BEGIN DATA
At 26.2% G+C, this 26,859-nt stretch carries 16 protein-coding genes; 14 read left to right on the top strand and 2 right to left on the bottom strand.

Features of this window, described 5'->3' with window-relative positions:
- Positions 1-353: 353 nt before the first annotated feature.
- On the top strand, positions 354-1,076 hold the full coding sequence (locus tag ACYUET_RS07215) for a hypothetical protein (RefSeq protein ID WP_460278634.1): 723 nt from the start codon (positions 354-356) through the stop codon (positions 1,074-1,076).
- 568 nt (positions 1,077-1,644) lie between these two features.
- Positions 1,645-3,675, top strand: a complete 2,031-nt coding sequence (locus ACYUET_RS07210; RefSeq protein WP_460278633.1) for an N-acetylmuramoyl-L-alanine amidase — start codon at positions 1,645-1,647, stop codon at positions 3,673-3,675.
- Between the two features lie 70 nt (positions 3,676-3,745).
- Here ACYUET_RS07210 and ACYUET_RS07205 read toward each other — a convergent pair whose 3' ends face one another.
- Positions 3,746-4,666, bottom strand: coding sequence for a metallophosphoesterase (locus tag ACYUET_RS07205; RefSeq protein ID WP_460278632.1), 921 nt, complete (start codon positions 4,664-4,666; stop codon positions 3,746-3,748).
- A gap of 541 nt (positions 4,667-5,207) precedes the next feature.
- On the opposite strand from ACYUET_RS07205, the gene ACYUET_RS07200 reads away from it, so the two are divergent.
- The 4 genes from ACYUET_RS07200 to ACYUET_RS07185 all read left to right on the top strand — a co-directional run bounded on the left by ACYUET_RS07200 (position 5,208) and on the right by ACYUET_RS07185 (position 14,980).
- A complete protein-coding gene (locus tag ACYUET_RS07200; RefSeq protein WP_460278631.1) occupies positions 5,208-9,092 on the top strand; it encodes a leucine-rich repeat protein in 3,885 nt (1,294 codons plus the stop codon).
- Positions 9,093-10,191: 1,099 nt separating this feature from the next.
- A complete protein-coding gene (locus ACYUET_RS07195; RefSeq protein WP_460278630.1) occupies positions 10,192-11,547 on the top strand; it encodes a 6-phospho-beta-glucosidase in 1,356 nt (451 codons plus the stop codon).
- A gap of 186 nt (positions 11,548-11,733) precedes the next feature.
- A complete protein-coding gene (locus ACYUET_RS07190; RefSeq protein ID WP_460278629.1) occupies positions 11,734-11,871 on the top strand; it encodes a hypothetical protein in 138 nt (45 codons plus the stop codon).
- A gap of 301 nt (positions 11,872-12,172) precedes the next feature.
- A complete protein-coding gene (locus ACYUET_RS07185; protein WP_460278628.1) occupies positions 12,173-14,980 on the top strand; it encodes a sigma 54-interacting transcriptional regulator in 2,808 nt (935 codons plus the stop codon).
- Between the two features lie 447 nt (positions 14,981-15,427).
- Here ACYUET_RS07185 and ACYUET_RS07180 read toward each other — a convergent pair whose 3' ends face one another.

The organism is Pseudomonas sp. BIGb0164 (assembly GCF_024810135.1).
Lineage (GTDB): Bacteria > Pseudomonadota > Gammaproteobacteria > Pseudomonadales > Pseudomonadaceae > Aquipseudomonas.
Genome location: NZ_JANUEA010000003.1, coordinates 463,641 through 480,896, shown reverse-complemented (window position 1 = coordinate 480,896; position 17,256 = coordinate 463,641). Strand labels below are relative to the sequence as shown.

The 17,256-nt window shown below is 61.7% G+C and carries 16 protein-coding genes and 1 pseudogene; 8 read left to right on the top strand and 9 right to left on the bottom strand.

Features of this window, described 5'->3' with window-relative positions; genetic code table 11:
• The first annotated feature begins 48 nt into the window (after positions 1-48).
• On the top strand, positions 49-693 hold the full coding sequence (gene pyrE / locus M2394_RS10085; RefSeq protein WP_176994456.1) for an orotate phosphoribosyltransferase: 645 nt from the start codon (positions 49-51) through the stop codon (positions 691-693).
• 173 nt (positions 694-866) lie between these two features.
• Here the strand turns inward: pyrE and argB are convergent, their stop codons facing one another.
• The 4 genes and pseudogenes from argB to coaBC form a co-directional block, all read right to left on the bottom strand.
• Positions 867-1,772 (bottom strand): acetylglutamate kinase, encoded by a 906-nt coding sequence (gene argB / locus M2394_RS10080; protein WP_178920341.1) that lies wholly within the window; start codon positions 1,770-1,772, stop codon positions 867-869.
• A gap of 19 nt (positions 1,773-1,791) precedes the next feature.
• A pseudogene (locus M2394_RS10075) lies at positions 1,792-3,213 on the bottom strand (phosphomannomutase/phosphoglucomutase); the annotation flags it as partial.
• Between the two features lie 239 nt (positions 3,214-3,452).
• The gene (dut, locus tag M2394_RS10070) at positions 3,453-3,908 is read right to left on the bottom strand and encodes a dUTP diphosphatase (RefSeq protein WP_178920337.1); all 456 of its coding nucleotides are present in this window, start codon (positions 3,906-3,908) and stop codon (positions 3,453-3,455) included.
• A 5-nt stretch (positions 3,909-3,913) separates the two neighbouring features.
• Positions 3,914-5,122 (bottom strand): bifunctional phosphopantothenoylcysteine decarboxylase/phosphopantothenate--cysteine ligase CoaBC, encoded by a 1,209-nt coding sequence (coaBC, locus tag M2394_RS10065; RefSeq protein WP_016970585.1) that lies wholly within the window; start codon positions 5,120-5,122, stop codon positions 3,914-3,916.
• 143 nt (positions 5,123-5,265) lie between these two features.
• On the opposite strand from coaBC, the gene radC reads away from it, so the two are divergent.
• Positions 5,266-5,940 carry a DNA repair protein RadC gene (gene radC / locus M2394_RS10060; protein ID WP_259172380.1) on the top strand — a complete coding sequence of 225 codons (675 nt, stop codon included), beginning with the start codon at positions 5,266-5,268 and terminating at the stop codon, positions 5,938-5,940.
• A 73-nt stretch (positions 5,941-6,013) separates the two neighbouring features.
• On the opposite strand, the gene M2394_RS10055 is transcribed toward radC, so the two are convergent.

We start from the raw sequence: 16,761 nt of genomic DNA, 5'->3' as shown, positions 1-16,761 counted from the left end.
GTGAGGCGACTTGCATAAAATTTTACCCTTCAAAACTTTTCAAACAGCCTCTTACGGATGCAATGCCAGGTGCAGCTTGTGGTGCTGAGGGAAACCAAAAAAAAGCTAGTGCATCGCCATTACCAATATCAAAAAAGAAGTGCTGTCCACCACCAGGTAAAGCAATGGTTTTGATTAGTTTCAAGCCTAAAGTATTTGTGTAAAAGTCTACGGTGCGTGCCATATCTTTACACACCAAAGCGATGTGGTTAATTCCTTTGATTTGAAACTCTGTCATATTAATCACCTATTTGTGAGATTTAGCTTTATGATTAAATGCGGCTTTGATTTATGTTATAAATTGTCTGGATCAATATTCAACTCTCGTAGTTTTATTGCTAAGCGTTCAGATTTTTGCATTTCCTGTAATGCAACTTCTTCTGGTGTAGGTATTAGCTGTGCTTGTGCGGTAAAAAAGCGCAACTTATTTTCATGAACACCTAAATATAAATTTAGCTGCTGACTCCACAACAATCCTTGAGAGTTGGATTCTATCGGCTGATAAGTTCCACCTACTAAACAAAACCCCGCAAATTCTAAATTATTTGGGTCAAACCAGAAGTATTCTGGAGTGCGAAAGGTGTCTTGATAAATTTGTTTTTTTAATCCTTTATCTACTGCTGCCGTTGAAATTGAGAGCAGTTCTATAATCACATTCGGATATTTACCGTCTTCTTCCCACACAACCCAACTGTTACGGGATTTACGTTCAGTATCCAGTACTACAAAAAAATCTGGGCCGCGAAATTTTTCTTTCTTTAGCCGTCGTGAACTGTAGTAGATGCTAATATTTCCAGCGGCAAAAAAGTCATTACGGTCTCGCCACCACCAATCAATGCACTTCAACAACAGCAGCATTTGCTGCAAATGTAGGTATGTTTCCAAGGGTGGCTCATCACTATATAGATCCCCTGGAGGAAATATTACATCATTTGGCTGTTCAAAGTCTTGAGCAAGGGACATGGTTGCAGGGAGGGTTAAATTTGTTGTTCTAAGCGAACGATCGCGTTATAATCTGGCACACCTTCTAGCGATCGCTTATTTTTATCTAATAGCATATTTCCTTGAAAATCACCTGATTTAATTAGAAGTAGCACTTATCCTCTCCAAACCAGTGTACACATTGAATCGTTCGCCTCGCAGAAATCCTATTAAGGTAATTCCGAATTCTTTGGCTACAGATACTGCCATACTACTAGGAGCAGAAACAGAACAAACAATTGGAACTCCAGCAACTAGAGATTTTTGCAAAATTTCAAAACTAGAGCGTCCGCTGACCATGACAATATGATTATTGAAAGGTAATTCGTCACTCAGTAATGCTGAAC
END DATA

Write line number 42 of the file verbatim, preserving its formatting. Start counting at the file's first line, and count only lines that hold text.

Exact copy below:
• A 73-nt stretch (positions 5,941-6,013) separates the two neighbouring features.